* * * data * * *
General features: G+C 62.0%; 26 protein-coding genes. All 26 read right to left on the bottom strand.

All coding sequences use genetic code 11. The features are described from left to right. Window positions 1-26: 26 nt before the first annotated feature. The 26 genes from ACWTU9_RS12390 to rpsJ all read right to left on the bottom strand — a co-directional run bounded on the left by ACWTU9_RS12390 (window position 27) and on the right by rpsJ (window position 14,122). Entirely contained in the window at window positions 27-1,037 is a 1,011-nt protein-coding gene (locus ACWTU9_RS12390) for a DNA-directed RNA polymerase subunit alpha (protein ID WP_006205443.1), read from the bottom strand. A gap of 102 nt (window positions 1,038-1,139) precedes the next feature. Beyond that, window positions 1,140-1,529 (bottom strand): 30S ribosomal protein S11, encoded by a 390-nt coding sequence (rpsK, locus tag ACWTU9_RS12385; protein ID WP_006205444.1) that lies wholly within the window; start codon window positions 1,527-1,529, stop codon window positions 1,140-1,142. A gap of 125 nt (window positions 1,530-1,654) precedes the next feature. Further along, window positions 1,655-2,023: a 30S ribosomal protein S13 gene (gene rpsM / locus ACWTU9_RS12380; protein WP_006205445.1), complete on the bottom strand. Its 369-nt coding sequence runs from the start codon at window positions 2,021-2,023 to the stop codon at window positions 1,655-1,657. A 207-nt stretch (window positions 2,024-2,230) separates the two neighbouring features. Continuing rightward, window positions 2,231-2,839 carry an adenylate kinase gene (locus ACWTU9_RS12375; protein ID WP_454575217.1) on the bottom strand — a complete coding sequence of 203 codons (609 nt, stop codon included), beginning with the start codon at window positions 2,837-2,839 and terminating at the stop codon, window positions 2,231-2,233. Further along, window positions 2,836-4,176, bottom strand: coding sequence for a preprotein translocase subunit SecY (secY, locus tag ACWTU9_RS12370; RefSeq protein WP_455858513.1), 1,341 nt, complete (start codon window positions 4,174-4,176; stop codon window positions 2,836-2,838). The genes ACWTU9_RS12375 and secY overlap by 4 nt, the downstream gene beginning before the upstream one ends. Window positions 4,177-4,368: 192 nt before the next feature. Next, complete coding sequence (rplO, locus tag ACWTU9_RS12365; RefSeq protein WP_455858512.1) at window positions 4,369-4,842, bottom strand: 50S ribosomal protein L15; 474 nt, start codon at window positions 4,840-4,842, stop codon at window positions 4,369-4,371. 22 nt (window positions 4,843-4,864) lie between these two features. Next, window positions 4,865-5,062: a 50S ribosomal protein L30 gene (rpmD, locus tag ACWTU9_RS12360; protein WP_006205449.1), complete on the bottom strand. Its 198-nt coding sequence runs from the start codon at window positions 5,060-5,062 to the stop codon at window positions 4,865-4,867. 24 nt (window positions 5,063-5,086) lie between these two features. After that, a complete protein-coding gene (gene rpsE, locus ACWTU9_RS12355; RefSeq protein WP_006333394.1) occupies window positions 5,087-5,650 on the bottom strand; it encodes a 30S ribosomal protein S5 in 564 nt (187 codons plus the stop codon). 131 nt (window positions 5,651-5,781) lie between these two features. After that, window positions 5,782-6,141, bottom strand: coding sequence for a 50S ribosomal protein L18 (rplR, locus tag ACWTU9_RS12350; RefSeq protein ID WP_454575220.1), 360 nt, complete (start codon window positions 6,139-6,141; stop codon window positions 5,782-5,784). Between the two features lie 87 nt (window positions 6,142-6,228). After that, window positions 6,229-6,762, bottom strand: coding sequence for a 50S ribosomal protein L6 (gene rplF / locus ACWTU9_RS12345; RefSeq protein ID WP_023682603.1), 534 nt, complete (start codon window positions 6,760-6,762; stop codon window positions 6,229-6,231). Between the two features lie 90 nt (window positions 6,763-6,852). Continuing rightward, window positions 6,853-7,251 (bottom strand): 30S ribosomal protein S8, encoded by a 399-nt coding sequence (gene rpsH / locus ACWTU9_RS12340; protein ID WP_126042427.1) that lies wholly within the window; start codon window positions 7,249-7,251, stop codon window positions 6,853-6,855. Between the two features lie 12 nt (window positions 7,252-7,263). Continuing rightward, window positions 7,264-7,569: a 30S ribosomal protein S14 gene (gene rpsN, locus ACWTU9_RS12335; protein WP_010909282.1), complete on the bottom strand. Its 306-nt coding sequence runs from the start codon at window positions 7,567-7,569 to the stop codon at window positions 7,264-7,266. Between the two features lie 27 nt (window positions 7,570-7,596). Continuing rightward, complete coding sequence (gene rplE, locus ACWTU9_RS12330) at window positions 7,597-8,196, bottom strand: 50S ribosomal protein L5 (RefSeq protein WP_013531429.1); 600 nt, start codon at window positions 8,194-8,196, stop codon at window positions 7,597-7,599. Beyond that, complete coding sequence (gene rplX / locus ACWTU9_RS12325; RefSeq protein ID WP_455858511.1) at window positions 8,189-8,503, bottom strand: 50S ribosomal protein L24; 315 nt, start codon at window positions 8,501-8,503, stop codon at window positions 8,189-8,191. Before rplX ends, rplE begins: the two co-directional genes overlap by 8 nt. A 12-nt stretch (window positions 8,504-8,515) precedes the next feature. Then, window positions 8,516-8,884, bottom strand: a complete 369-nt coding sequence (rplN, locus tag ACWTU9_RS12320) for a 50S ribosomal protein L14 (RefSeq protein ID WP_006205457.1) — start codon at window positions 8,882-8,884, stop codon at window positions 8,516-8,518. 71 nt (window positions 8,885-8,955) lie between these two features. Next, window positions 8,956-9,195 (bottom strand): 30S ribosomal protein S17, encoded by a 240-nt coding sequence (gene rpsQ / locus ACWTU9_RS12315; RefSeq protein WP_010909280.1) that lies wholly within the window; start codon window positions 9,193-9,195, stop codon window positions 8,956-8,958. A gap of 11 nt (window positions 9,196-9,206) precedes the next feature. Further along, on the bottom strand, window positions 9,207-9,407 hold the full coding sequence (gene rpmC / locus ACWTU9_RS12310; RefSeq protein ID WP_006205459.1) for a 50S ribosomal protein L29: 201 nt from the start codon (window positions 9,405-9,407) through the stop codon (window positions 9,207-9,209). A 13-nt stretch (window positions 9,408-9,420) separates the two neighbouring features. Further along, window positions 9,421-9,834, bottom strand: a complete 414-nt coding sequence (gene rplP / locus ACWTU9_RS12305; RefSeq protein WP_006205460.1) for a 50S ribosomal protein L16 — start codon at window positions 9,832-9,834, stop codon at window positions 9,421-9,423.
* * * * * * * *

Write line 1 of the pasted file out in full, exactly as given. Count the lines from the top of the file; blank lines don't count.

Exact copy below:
General features: G+C 62.0%; 26 protein-coding genes. All 26 read right to left on the bottom strand.